The Federal State of Berlin began allowing gatherings of up to 50 people Monday, with certain stipulations, thus enabling minyanim to resume.
“Davening at home brought a tremendous challenge for our members,” Rabbi Daniel Fabian, of Kahal Adass Jisroel, told Hamodia. “Minyan influences everything in our lives and brings a strong feeling of achdus for the whole kehillah.”
Shacharis on Monday in Adass Jisroel took place in an atmosphere of tremendous simchah. Three consecutive minyanim of Shacharis were held with Minchah and Maariv twice in the evening.
The minyanim followed social-distancing guidelines. “We had to mark spots for each person; every person his own arba amos,” Rabbi Fabian said. “And of course everyone has to wear masks.”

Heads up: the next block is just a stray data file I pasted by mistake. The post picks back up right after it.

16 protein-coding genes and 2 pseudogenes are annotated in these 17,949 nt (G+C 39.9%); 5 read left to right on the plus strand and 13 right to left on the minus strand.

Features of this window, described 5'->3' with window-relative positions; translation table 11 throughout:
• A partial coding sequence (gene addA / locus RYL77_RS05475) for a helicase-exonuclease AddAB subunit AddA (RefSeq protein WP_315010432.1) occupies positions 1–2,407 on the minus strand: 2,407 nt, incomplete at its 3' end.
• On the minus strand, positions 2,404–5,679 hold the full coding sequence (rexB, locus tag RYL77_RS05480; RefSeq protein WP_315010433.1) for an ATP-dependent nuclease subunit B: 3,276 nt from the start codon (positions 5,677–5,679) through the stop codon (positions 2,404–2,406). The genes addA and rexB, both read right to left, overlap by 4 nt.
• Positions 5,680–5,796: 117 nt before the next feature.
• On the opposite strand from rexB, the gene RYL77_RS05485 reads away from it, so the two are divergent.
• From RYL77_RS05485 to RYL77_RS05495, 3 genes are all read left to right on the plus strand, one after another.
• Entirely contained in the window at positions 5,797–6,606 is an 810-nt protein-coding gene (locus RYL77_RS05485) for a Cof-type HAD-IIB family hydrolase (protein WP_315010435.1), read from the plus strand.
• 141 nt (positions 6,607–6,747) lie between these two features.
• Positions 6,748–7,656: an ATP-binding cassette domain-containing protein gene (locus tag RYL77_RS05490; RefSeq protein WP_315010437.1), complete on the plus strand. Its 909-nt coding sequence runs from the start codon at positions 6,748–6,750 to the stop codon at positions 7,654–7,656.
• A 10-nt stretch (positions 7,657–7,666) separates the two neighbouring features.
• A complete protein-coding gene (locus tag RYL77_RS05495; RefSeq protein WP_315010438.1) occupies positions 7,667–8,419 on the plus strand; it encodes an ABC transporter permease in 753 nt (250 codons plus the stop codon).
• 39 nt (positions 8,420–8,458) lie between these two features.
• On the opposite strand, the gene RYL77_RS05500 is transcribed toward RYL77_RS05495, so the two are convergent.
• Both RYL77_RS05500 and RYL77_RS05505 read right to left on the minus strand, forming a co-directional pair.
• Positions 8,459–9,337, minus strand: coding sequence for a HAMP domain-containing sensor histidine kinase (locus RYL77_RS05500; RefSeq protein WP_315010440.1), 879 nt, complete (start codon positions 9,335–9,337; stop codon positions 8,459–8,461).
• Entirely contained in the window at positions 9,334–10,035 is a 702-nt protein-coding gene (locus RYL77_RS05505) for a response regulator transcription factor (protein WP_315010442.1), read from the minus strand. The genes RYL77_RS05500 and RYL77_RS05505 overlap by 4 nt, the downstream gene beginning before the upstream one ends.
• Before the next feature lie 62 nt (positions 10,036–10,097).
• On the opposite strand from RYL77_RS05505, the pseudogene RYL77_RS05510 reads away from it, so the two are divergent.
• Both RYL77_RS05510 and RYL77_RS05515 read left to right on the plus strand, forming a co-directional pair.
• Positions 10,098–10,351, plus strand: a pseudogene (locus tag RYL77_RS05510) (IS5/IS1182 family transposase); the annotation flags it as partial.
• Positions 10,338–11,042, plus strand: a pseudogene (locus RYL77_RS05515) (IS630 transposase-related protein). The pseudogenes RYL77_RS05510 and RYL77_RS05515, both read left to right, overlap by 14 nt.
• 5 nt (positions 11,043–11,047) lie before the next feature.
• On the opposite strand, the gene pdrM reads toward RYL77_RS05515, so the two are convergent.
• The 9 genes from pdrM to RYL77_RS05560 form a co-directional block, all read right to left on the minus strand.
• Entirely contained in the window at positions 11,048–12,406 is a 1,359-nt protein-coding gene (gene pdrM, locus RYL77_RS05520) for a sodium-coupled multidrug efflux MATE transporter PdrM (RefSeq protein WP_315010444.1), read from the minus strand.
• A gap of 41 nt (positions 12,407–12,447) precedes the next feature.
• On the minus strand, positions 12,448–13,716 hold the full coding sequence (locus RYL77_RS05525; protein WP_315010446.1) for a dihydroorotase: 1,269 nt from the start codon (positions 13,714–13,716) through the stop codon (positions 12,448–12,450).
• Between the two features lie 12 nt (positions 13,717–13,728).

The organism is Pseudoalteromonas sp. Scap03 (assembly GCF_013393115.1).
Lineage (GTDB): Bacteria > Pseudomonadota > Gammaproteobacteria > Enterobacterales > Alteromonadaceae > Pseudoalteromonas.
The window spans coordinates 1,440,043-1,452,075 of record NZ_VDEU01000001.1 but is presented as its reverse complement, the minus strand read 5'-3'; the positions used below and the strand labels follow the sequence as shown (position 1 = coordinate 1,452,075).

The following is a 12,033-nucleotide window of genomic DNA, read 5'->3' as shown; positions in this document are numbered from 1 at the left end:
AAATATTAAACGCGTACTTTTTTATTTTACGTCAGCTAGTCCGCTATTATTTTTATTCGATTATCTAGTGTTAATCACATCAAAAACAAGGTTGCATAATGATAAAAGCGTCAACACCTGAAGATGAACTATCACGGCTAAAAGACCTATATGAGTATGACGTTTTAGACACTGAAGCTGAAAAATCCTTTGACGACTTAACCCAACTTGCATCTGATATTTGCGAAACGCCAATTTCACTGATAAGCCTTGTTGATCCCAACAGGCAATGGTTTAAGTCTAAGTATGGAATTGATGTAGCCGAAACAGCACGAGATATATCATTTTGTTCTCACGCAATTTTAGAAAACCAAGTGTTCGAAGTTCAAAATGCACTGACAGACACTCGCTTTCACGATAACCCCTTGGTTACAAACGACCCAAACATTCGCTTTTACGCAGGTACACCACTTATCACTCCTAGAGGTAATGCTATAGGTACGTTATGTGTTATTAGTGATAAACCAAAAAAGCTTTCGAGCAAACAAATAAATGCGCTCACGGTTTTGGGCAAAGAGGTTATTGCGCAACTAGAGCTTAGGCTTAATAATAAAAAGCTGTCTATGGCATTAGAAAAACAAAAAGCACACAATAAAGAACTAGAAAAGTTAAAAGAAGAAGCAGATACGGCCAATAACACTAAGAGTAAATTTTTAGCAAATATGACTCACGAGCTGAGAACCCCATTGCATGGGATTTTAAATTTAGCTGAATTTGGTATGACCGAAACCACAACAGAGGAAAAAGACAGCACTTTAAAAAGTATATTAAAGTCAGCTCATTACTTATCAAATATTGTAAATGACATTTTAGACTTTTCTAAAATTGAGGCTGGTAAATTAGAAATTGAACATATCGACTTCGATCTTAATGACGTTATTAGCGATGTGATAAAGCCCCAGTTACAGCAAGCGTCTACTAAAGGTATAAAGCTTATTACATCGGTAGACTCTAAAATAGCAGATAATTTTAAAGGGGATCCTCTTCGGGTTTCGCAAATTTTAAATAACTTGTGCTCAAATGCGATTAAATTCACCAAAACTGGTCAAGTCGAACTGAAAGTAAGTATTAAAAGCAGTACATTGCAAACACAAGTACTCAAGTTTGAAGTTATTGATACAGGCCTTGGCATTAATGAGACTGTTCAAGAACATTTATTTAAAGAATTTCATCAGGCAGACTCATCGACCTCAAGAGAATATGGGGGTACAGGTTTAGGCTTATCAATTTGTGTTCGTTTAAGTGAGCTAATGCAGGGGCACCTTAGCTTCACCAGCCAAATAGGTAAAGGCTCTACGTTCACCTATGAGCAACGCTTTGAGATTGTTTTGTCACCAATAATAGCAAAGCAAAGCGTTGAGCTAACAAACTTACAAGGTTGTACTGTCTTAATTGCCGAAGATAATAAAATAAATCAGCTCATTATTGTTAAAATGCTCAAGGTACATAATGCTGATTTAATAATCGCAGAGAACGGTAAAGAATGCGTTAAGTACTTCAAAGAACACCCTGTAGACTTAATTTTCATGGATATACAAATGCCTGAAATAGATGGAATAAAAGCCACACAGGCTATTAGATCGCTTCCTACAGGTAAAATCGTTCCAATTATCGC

There were other differences: no shmuzing after davening; at krias haTorah the baal koreh and oleh stood at a distance from each other and hagba’ah and gelilah had to be done differently. But the joy and camaraderie were palpable.
The simchah that Rabbi Dovid Roberts, Rav of Adass Jisroel, felt at having an aliyah was similar to the joy he felt on the day he became a bar mitzvah. “I realized how much we must appreciate that we have the ability to say the brachah ‘asher bachar banu,’ something we took for granted until now.”
“As one of the first or perhaps the first minyan permitted in Europe,” he added, “we have a tremendous achrayus towards the rest of Klal Yisrael, for all those who are yet unable to do so.”
Rabbi Roberts emphasized to his kehillah that the message to take from this is that it is a privilege to daven with a minyan and we must respect it, by being on time for davening and not speaking during tefillah.